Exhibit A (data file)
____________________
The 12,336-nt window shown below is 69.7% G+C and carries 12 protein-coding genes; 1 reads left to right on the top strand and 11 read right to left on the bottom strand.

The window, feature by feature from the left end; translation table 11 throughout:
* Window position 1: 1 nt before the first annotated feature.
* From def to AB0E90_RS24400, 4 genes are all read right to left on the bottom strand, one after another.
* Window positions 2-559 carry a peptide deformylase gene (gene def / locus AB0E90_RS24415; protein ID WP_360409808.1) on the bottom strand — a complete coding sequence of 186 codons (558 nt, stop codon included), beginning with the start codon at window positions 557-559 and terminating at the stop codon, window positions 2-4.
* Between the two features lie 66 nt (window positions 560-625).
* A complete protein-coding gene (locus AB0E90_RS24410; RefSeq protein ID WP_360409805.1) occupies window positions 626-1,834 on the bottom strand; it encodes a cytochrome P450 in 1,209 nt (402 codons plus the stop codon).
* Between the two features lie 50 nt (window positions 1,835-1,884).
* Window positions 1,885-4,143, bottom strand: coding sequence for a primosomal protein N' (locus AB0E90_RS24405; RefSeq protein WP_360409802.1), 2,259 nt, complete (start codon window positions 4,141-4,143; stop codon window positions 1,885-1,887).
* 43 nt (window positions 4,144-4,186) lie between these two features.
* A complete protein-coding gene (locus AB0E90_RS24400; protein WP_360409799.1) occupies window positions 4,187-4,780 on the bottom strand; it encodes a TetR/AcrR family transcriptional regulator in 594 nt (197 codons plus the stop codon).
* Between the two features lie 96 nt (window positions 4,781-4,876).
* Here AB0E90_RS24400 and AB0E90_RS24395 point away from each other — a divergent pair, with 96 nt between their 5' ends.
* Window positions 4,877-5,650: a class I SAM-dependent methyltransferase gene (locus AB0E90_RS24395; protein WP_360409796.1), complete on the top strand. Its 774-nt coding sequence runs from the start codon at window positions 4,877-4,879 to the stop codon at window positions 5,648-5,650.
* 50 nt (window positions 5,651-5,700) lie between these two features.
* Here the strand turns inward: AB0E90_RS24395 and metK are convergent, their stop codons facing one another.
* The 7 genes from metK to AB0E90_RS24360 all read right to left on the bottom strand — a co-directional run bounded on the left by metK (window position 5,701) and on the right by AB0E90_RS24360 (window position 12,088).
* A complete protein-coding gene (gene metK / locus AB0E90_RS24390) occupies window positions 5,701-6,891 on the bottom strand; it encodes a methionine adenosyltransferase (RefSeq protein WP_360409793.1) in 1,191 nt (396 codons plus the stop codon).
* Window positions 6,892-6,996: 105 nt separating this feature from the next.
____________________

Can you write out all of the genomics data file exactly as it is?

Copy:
The 12,336-nt window shown below is 69.7% G+C and carries 12 protein-coding genes; 1 reads left to right on the top strand and 11 read right to left on the bottom strand.

The window, feature by feature from the left end; translation table 11 throughout:
* Window position 1: 1 nt before the first annotated feature.
* From def to AB0E90_RS24400, 4 genes are all read right to left on the bottom strand, one after another.
* Window positions 2-559 carry a peptide deformylase gene (gene def / locus AB0E90_RS24415; protein ID WP_360409808.1) on the bottom strand — a complete coding sequence of 186 codons (558 nt, stop codon included), beginning with the start codon at window positions 557-559 and terminating at the stop codon, window positions 2-4.
* Between the two features lie 66 nt (window positions 560-625).
* A complete protein-coding gene (locus AB0E90_RS24410; RefSeq protein ID WP_360409805.1) occupies window positions 626-1,834 on the bottom strand; it encodes a cytochrome P450 in 1,209 nt (402 codons plus the stop codon).
* Between the two features lie 50 nt (window positions 1,835-1,884).
* Window positions 1,885-4,143, bottom strand: coding sequence for a primosomal protein N' (locus AB0E90_RS24405; RefSeq protein WP_360409802.1), 2,259 nt, complete (start codon window positions 4,141-4,143; stop codon window positions 1,885-1,887).
* 43 nt (window positions 4,144-4,186) lie between these two features.
* A complete protein-coding gene (locus AB0E90_RS24400; protein WP_360409799.1) occupies window positions 4,187-4,780 on the bottom strand; it encodes a TetR/AcrR family transcriptional regulator in 594 nt (197 codons plus the stop codon).
* Between the two features lie 96 nt (window positions 4,781-4,876).
* Here AB0E90_RS24400 and AB0E90_RS24395 point away from each other — a divergent pair, with 96 nt between their 5' ends.
* Window positions 4,877-5,650: a class I SAM-dependent methyltransferase gene (locus AB0E90_RS24395; protein WP_360409796.1), complete on the top strand. Its 774-nt coding sequence runs from the start codon at window positions 4,877-4,879 to the stop codon at window positions 5,648-5,650.
* 50 nt (window positions 5,651-5,700) lie between these two features.
* Here the strand turns inward: AB0E90_RS24395 and metK are convergent, their stop codons facing one another.
* The 7 genes from metK to AB0E90_RS24360 all read right to left on the bottom strand — a co-directional run bounded on the left by metK (window position 5,701) and on the right by AB0E90_RS24360 (window position 12,088).
* A complete protein-coding gene (gene metK / locus AB0E90_RS24390) occupies window positions 5,701-6,891 on the bottom strand; it encodes a methionine adenosyltransferase (RefSeq protein WP_360409793.1) in 1,191 nt (396 codons plus the stop codon).
* Window positions 6,892-6,996: 105 nt separating this feature from the next.